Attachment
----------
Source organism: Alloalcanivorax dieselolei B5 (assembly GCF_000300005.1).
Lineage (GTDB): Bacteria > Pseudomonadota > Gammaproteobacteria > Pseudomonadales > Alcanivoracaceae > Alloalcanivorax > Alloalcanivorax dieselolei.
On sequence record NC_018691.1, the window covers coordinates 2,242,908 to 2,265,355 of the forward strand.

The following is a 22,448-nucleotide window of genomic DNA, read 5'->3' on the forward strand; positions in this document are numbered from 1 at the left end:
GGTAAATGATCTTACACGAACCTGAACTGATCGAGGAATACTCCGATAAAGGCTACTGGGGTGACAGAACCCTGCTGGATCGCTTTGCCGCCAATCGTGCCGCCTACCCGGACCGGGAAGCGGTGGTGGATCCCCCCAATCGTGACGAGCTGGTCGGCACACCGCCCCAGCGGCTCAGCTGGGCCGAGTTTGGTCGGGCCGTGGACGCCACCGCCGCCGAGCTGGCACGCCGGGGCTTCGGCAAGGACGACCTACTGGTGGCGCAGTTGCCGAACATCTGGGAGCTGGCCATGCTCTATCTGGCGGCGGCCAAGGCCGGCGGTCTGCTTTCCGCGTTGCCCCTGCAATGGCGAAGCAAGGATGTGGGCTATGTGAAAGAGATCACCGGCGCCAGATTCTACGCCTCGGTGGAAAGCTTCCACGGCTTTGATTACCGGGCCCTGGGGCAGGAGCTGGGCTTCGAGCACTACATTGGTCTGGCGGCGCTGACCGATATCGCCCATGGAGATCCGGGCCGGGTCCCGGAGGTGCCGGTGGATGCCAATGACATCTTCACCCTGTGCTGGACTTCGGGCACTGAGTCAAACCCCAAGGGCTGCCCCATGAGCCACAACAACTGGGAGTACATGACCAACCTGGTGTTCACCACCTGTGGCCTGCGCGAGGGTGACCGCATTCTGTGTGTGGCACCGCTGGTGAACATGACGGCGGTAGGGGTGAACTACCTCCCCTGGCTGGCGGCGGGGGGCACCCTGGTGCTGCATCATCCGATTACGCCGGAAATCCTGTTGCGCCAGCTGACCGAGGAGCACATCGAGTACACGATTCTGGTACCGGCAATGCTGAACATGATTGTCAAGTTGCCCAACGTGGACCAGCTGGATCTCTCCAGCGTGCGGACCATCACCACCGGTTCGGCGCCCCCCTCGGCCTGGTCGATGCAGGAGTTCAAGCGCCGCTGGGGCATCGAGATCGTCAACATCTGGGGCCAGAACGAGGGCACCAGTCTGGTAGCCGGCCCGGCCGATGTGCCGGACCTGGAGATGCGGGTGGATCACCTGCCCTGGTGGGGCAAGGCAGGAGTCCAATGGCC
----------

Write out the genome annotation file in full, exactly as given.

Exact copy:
Source organism: Alloalcanivorax dieselolei B5 (assembly GCF_000300005.1).
Lineage (GTDB): Bacteria > Pseudomonadota > Gammaproteobacteria > Pseudomonadales > Alcanivoracaceae > Alloalcanivorax > Alloalcanivorax dieselolei.
On sequence record NC_018691.1, the window covers coordinates 2,242,908 to 2,265,355 of the forward strand.

The following is a 22,448-nucleotide window of genomic DNA, read 5'->3' on the forward strand; positions in this document are numbered from 1 at the left end:
GGTAAATGATCTTACACGAACCTGAACTGATCGAGGAATACTCCGATAAAGGCTACTGGGGTGACAGAACCCTGCTGGATCGCTTTGCCGCCAATCGTGCCGCCTACCCGGACCGGGAAGCGGTGGTGGATCCCCCCAATCGTGACGAGCTGGTCGGCACACCGCCCCAGCGGCTCAGCTGGGCCGAGTTTGGTCGGGCCGTGGACGCCACCGCCGCCGAGCTGGCACGCCGGGGCTTCGGCAAGGACGACCTACTGGTGGCGCAGTTGCCGAACATCTGGGAGCTGGCCATGCTCTATCTGGCGGCGGCCAAGGCCGGCGGTCTGCTTTCCGCGTTGCCCCTGCAATGGCGAAGCAAGGATGTGGGCTATGTGAAAGAGATCACCGGCGCCAGATTCTACGCCTCGGTGGAAAGCTTCCACGGCTTTGATTACCGGGCCCTGGGGCAGGAGCTGGGCTTCGAGCACTACATTGGTCTGGCGGCGCTGACCGATATCGCCCATGGAGATCCGGGCCGGGTCCCGGAGGTGCCGGTGGATGCCAATGACATCTTCACCCTGTGCTGGACTTCGGGCACTGAGTCAAACCCCAAGGGCTGCCCCATGAGCCACAACAACTGGGAGTACATGACCAACCTGGTGTTCACCACCTGTGGCCTGCGCGAGGGTGACCGCATTCTGTGTGTGGCACCGCTGGTGAACATGACGGCGGTAGGGGTGAACTACCTCCCCTGGCTGGCGGCGGGGGGCACCCTGGTGCTGCATCATCCGATTACGCCGGAAATCCTGTTGCGCCAGCTGACCGAGGAGCACATCGAGTACACGATTCTGGTACCGGCAATGCTGAACATGATTGTCAAGTTGCCCAACGTGGACCAGCTGGATCTCTCCAGCGTGCGGACCATCACCACCGGTTCGGCGCCCCCCTCGGCCTGGTCGATGCAGGAGTTCAAGCGCCGCTGGGGCATCGAGATCGTCAACATCTGGGGCCAGAACGAGGGCACCAGTCTGGTAGCCGGCCCGGCCGATGTGCCGGACCTGGAGATGCGGGTGGATCACCTGCCCTGGTGGGGCAAGGCAGGAGTCCAATGGCC